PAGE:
This illustration shows the coronal section of the human brain.

This illustration shows the sagittal section of the human brain.

In other surgeries to treat severe epilepsy, the corpus callosum is cut instead of removing an entire hemisphere. This causes a condition called split-brain, which gives insights into unique functions of the two hemispheres. For example, when an object is presented to patients’ left visual field, they may be unable to verbally name the object (and may claim to not have seen an object at all). This is because the visual input from the left visual field crosses and enters the right hemisphere and cannot then signal to the speech center, which generally is found in the left side of the brain. Remarkably, if a split-brain patient is asked to pick up a specific object out of a group of objects with the left hand, the patient will be able to do so but will still be unable to vocally identify it.

Each cortical hemisphere contains regions called lobes that are involved in different functions. Scientists use various techniques to determine what brain areas are involved in different functions: they examine patients who have had injuries or diseases that affect specific areas and see how those areas are related to functional deficits. They also conduct animal studies where they stimulate brain areas and see if there are any behavioral changes. They use a technique called transmagnetic stimulation (TMS) to temporarily deactivate specific parts of the cortex using strong magnets placed outside the head; and they use functional magnetic resonance imaging (fMRI) to look at changes in oxygenated blood flow in particular brain regions that correlate with specific behavioral tasks.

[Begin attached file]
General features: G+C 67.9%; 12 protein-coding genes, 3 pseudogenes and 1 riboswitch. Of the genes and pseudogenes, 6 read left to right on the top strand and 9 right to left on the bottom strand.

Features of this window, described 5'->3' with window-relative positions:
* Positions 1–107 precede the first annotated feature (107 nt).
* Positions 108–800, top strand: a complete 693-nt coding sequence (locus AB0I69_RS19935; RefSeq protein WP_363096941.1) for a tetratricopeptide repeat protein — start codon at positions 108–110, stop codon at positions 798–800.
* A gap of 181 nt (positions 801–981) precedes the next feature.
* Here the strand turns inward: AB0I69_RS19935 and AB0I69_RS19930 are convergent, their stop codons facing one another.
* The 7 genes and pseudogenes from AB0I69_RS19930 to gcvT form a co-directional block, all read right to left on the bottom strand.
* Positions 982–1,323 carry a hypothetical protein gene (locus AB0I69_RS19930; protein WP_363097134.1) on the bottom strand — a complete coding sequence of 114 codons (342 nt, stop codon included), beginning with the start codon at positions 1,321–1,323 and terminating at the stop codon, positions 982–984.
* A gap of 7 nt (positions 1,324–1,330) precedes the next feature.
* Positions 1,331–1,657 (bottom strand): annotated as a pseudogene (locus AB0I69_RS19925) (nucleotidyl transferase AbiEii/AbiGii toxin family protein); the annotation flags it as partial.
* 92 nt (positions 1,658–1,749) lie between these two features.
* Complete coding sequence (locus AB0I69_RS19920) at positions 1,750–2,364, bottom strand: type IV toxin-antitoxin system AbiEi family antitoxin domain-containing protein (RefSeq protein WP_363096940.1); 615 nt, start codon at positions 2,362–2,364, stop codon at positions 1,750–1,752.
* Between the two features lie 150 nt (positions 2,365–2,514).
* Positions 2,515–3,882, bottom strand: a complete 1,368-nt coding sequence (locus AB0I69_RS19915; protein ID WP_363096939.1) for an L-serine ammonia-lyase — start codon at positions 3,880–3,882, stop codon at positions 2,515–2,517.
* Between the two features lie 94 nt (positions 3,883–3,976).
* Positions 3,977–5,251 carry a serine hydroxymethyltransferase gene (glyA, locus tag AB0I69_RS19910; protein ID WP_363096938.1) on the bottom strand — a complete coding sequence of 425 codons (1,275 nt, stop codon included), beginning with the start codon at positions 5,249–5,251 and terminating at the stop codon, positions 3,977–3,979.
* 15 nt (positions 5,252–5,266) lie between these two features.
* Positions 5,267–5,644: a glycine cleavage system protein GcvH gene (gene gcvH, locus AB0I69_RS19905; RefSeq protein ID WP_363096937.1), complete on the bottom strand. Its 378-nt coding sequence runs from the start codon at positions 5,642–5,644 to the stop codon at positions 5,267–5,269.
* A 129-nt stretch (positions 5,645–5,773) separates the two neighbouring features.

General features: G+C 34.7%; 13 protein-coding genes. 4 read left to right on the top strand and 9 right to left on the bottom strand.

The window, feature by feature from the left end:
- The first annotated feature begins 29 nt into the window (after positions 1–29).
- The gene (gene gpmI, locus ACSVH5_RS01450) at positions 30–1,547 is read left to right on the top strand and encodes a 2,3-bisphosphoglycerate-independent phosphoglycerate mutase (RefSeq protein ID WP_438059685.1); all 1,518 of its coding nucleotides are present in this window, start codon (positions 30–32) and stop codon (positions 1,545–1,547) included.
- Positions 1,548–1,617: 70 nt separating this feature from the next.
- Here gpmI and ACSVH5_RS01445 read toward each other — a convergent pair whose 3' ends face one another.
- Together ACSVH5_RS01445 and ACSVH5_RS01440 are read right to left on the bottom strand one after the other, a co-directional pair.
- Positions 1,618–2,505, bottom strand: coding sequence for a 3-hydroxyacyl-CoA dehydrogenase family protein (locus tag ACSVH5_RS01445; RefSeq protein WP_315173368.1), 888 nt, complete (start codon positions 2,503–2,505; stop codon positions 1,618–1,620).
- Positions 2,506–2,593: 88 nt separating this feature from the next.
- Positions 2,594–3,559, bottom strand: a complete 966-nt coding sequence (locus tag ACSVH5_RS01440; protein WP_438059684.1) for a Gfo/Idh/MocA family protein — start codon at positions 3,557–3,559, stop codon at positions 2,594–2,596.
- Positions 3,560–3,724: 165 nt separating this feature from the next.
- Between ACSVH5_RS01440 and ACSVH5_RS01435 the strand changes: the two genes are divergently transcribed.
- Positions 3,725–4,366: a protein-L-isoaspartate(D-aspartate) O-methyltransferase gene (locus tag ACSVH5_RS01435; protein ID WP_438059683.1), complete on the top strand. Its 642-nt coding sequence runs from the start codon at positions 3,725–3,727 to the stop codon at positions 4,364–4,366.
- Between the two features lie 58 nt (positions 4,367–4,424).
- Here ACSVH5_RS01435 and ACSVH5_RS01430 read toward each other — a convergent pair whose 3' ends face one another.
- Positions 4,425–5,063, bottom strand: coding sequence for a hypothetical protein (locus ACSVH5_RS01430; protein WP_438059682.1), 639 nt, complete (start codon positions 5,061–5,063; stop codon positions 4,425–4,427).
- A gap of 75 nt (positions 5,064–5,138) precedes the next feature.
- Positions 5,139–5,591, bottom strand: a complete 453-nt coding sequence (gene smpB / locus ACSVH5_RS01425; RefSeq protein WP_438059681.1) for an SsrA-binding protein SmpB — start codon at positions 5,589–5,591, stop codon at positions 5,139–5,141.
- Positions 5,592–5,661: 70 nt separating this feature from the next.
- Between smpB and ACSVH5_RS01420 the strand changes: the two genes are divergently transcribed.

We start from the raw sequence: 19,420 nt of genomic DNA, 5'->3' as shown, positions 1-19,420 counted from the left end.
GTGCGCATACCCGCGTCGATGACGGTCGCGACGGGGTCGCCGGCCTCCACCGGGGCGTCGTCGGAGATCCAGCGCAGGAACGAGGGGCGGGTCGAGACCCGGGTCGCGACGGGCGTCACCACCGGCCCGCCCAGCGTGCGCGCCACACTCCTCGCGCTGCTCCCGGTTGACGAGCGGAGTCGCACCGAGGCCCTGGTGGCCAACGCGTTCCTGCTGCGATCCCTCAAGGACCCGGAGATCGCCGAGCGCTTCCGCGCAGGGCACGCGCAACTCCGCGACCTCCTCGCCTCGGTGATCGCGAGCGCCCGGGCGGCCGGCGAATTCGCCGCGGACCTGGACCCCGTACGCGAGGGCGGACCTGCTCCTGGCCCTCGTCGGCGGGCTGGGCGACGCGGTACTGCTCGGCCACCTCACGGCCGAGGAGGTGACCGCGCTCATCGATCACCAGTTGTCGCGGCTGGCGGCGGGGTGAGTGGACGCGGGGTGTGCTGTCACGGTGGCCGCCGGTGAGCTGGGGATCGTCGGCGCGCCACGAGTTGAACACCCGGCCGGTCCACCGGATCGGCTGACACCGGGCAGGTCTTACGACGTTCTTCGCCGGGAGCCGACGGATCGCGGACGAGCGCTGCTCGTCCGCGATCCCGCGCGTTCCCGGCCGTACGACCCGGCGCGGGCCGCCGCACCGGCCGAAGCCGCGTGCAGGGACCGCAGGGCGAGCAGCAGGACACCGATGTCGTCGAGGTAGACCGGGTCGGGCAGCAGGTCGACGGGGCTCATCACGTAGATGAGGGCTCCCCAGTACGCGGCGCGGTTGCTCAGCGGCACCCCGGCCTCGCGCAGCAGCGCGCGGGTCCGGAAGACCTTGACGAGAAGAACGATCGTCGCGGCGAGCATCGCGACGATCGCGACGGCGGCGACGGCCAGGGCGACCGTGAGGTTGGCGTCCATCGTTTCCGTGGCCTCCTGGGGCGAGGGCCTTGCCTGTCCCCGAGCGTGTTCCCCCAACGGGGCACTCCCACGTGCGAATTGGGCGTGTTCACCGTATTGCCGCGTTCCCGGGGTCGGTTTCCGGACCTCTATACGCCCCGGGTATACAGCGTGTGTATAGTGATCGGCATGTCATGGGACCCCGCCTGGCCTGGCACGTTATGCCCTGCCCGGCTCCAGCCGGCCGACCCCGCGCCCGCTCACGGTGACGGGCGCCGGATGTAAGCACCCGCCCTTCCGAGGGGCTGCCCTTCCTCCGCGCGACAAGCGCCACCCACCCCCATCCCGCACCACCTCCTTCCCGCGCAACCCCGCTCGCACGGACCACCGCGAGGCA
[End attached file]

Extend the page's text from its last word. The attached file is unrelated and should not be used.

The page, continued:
These techniques, and others, have given great insight into the functions of different brain regions but have also showed that any given brain area can be involved in more than one behavior or process, and any given behavior or process generally involves neurons in multiple brain areas. That being said, each hemisphere of the mammalian cerebral cortex can be broken down into four functionally and spatially defined lobes: frontal, parietal, temporal, and occipital. The figure below illustrates these four lobes of the human cerebral cortex.

Sagittal, or side view of the human brain shows the different lobes of the cerebral cortex. The frontal lobe is at the front center of the brain. The parietal lobe is at the top back part of the brain. The occipital lobe is at the back of the brain, and the temporal lobe is at the bottom center of the brain. The motor cortex is the back of the frontal lobe, and the olfactory bulb is the bottom part. The somatosensory cortex is the front part of the parietal lobe. The brainstem is beneath the temporal lobe, and the cerebellum is beneath the occipital lobe.